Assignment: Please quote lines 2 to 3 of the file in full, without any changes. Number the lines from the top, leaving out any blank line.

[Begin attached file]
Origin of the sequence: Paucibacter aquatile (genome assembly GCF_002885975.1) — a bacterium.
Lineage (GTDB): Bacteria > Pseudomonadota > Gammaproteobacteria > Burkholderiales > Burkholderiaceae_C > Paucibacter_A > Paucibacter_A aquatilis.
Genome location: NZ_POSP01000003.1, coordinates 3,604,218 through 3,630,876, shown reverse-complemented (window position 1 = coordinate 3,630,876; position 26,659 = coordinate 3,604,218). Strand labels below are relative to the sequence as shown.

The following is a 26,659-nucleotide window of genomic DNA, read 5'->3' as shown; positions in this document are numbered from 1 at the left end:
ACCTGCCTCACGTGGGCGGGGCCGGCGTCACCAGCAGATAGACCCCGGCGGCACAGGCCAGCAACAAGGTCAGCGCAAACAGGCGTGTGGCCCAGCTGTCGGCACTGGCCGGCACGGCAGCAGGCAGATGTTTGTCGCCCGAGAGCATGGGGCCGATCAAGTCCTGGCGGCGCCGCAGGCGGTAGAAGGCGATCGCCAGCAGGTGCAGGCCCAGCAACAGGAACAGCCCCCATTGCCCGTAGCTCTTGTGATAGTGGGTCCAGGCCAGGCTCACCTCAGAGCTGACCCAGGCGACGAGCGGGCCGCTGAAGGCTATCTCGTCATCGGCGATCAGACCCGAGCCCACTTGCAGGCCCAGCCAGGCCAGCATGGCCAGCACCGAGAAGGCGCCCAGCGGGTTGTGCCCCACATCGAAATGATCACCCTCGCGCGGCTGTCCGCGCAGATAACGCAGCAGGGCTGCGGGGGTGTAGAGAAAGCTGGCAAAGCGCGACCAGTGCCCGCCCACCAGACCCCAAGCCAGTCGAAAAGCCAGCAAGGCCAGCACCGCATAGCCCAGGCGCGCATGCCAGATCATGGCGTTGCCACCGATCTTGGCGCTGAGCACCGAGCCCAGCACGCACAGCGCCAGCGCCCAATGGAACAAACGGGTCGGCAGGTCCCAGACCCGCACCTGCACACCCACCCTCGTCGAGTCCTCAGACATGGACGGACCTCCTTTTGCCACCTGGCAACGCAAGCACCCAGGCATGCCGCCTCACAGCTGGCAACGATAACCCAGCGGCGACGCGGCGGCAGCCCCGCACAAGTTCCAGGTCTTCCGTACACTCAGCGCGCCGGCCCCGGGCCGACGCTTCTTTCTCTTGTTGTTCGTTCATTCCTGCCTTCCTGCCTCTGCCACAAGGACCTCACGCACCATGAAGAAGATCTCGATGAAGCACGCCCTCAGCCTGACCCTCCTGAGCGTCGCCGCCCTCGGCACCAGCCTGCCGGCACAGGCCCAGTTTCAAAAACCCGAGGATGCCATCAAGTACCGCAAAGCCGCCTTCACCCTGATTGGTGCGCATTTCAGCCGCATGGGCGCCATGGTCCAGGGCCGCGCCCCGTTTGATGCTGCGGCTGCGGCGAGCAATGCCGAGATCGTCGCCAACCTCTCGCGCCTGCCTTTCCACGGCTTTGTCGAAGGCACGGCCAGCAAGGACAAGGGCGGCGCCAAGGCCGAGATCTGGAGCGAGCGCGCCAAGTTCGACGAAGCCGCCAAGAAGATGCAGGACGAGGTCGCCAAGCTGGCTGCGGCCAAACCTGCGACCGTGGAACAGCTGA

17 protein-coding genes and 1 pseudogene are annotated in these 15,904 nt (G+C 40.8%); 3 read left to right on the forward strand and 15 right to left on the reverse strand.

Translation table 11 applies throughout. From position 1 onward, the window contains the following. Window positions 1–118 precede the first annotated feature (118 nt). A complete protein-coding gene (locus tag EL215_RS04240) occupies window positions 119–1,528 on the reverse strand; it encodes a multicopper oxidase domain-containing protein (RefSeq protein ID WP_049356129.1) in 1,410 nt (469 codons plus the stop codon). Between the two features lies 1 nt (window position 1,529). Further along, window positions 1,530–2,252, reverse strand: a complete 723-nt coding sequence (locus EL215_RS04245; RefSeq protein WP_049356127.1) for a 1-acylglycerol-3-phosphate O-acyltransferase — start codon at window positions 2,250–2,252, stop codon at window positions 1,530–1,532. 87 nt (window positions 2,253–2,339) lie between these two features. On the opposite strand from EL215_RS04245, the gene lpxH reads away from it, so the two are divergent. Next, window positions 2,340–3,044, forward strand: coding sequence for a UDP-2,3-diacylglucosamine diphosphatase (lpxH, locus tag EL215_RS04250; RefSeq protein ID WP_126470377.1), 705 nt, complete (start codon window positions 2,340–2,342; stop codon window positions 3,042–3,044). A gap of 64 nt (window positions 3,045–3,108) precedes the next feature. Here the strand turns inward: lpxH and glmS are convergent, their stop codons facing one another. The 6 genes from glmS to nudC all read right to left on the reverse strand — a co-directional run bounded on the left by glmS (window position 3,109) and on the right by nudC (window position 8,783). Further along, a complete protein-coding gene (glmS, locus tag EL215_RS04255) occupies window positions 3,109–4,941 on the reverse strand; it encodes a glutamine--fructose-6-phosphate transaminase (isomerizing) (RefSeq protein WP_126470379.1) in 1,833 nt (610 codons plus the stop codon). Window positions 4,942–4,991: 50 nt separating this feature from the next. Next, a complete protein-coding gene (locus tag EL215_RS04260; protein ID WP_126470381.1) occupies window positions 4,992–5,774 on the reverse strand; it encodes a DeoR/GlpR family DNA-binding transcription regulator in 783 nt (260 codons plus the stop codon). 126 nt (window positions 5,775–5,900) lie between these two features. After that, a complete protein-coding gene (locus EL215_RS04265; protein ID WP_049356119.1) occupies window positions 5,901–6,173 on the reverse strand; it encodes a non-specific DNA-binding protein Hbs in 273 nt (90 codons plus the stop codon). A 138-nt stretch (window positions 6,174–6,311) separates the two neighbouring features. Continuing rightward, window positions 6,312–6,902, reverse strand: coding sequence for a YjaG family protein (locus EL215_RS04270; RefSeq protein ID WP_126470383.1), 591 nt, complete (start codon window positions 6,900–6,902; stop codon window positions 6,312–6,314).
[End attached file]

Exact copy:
Lineage (GTDB): Bacteria > Pseudomonadota > Gammaproteobacteria > Burkholderiales > Burkholderiaceae_C > Paucibacter_A > Paucibacter_A aquatilis.
Genome location: NZ_POSP01000003.1, coordinates 3,604,218 through 3,630,876, shown reverse-complemented (window position 1 = coordinate 3,630,876; position 26,659 = coordinate 3,604,218). Strand labels below are relative to the sequence as shown.